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USA Wrestling Wins Team Title at Worlds

Courtesy of USA Wrestling

USA Wrestling Wins Team Title at Worlds

This is part II of Stephen’s look at the 2017 World Wrestling Championships. You can read part I here.

The world was treated to perhaps the greatest wrestling match of all time on Saturday. More on that in a bit. For now, let’s jump back in to the weight class break downs.

74kg: Jordan Burroughs (Nebraska). Wow. The King is back on top. One can now honestly ask the question, is Jordan Burroughs the greatest American wrestler of all time? I would still slide John Smith and Bruce Baumgartner ahead of him, but the debate is ramping up, and Burroughs doesn’t appear to be slowing down.

I never thought he would win another World title. After not medaling in the Olympics last year, and frankly looking awful (compared to his standard) at the World Cup, I and many wrestling fans alike, thought Burroughs’ time was done. This feeling was compounded when Kyle Dake beat Burroughs in the first match out of three at the trials. It was finally Dake’s time. In two truly remarkable matches, Burroughs would reassert himself as the best in America, taking out Dake 8-4 and 5-3. The question remained though, was he still the best in the World?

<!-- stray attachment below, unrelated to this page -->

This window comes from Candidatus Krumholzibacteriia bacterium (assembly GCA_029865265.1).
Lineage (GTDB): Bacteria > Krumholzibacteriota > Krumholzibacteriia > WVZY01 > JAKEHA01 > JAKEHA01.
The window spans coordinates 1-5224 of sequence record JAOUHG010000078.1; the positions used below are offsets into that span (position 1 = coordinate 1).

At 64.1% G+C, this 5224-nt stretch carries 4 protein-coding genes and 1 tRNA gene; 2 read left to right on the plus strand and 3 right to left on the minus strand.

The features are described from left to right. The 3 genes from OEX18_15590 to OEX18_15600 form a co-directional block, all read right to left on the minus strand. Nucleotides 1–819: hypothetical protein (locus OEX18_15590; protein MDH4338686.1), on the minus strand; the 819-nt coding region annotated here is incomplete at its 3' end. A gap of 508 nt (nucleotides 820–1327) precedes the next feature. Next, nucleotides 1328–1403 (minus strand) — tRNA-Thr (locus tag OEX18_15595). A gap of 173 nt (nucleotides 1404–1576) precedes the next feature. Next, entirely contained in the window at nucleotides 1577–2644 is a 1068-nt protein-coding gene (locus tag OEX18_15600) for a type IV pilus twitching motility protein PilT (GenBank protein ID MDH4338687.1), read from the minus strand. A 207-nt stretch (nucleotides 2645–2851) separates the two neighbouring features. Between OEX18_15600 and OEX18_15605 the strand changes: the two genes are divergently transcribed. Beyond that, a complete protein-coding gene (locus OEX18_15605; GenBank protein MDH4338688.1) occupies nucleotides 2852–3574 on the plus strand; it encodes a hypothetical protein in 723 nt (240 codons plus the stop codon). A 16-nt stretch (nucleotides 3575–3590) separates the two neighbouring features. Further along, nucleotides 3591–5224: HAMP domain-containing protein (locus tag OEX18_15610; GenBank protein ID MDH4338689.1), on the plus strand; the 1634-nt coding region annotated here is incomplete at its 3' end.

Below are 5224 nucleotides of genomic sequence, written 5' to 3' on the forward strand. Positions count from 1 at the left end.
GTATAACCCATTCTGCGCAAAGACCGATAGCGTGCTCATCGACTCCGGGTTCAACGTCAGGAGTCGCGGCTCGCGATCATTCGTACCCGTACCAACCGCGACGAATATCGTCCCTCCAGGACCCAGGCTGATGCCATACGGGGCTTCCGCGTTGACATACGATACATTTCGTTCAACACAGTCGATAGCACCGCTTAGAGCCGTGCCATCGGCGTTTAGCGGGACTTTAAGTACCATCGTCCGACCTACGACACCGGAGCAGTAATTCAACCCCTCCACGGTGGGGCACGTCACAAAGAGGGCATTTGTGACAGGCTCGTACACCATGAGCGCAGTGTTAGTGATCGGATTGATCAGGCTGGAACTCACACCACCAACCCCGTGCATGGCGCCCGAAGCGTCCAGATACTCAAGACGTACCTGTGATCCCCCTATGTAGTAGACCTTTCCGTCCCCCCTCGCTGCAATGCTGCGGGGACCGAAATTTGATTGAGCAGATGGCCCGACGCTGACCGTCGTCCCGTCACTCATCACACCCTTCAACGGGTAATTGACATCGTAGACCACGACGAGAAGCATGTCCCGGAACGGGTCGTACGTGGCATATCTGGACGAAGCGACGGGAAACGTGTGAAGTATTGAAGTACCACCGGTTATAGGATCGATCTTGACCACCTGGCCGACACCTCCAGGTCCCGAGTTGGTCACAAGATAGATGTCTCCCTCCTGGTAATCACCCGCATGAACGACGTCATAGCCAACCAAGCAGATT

After a tough opening bout vs Shabanau (Belarus) Burroughs rolled 12-2 and 13-2 in his next two matches. This setup a rematch with Clarion University alumni, and the man who eliminated Burroughs from Rio, Bekzod Abdurakmonov (Uzbekistan). In a back a forth match that featured JB’s legendary freight train double, Burroughs would earn a 6-5 decision, placing him back in the World finals, a place all too familiar to the four time World/Olympic champ. In a match similar to Bekzod’s, Burroughs would mount a come from behind victory over Khetik Tsabolov (Russia) winning 9-6, and capture his fourth World title. Now with five total (four Worlds + one Olympics) Burroughs trails John Smith (six) for the most all time in US history by just one. Can he do it next year in Budapest? I don’t see any evidence to the contrary.

86kg: J’den Cox (Missouri). Cox’s journey to his second straight Bronze medal has been interesting to say the least. He is undoubtedly one of the best NCAA wrestlers of all time and is now building an impressive international resume as well. In order to make the team, Cox had to beat the “Magic Man” David Taylor two out of three. Taylor who has yet to make a World Team, but was currently ranked No. 3 in the world (Cox was No. 2) was on a hot streak unprecedented in his senior level career. At the World Cup last spring he teched and pinned two Olympic Gold Medalists, including Hassan Yazdani Charati of Iran. After taking out Cox in the first match 9-3, it appeared Taylor was on his way to his first World Team, and most likely his first World Title. Cox would take the second match however, setting up a highly anticipated do-or-die third bout.